'another of my hopes for my people is the return of Zulu pride - pride in what they were, are and can be. Somehow, without the intention to do so, a feeling has been inculcated that we should be ashamed of everything that constitutes our past. To many people the old Zulu kingdom means just bloodshed, but it had other positive aspects in the sense that our political and social system was based on it. With the overthrow of the Zulu kingdom came the shattering of much of the Zulu national consciousness. We can get back this national consciousness, step by step, in the best possible way, if our people have the right once more to make decisions about their own future.' [1]
Likewise, the overthrow of Lobengula brought an end to Ndebele consciousness as proud warriors were turned into factory, farm and mine workers and proud women into nannies for the colonialists. But having said this, six decades later, there was still willingness to fight against colonialism and for the restoration of the Ndebele order. The Ndebele nation was represented by the military wing of ZAPU, ZIPRA at the liberation war between 1970 and 1980. The leader who presided over this war was Dr. Joshua Nkomo.

Great leader though he was, Joshua Nkomo's acceptance of the imposed boundaries exposed a lack of vision which future leaders must guard against. His willingness to disarm an undefeated army when signs of genocide against the Ndebele nation were all too apparent will forever haunt the Ndebele until such time that a leader of Mzilikazi's stature emerges. Like Cetshwayo before him, Nkomo's indecision and miscalculations cost the nation heavily because not only was Zapu, the political party representative of the Ndebele nation annihilated but fear was instilled in the  hearts of Ndebeles through Gukurahundi. Throughout the war of liberation in Rhodesia, the Ndebele nation followed Nkomo religiously and the war against colonialism should have been in defence of the old Ndebele order and the restoration of pre-colonial boundaries.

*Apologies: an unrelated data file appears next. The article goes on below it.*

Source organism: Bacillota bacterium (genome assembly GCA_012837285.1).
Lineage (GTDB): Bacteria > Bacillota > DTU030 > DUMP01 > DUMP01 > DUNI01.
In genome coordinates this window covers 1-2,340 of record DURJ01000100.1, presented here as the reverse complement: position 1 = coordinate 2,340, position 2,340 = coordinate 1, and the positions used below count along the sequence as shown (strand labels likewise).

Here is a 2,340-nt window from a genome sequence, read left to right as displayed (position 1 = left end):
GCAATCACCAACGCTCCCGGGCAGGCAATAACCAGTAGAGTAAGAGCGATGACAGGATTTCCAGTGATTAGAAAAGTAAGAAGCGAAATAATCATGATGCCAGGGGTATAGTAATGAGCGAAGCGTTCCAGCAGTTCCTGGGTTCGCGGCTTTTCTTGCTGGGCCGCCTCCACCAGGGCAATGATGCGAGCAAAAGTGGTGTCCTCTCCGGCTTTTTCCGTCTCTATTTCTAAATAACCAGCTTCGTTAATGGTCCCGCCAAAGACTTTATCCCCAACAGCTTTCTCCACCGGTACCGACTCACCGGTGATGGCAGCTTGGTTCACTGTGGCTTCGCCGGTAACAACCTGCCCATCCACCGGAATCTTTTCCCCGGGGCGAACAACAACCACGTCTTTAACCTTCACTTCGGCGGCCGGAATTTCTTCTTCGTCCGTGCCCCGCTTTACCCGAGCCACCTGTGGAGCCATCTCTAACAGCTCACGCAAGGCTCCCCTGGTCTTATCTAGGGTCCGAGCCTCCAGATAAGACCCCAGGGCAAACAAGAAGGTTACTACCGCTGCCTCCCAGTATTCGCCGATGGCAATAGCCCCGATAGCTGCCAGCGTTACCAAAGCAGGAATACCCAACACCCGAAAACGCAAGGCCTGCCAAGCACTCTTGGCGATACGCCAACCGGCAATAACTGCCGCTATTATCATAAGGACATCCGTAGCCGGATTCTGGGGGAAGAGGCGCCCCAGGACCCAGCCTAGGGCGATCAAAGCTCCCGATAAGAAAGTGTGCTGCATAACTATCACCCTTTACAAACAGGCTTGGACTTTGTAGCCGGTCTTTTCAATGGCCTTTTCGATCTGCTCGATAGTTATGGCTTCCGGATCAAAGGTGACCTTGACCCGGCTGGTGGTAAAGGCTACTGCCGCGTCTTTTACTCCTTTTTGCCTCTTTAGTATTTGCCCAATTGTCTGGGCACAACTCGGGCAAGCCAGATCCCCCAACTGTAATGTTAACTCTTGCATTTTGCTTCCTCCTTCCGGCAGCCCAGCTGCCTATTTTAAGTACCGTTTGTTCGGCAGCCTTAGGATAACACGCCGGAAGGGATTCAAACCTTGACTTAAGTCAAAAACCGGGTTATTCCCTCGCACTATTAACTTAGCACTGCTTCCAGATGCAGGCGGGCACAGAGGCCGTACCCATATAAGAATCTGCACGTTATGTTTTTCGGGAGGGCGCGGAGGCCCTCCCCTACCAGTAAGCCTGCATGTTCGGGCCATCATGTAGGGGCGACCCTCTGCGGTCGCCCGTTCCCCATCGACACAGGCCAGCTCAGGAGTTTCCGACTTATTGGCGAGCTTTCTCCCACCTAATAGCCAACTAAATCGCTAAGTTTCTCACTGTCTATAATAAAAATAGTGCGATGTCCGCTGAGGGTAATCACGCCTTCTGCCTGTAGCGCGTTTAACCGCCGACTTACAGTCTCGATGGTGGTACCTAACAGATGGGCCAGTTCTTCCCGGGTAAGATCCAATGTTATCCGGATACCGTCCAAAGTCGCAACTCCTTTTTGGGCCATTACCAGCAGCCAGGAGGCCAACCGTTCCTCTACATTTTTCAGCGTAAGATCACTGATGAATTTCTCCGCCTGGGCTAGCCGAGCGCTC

Given the present plight of the Ndebele nation, the post- Joshua Nkomo leadership vacuum calls for someone with a true sense of nationalism and a high degree of bravery. 

The development of individual leaders is a possible and assailable task. Ndebele national traditions are still in place but need to be vigorously reinforced and coupled with a modernist approach which will take into account globalisation. Within the imposed unitary state of Zimbabwe today, there is a flicker of optimism because institutions that are mainly owned or administered by Ndebele people continue to be free of the corruption and rot experienced elsewhere. Good examples are the Bulawayo Municipality, which despite tough economic conditions, continues to strive and is a major success compared to other local government councils.  On the sporting scene, Highlanders Football Club's on-field exploits and administrative excellence are the envy of other teams in the country.

Ndebele people need a leader who will sieze upon this embodiment of uBuntu/Humanity while he/she possesses the strong nation-building qualities of Mzilikazi kaMashobana.  They must also have the intellectual capacity of Joshua Nkomo but above all, the new leader must gain the total support of the Ndebele by restoring a sense of pride and consciousness amongst  Ndebele society.

UMthwakazi yinkomokazi kababa emabalabala, 
Inkonyane yamaDlozi, 
Abathi beyigwaza ngemikhonto, 
Yazimela yathi mpo, 
Imikhonto  yephukel' emhlane. 
Zonke iziwe zayibon' inqaba!

[1] Military History Journal - Vol. 4 No. 4 (http://rapidttp.com/milhist/vol044sb.html)
[2] http://user.aol.com/Inkundla

©Mbodlomani Gojwana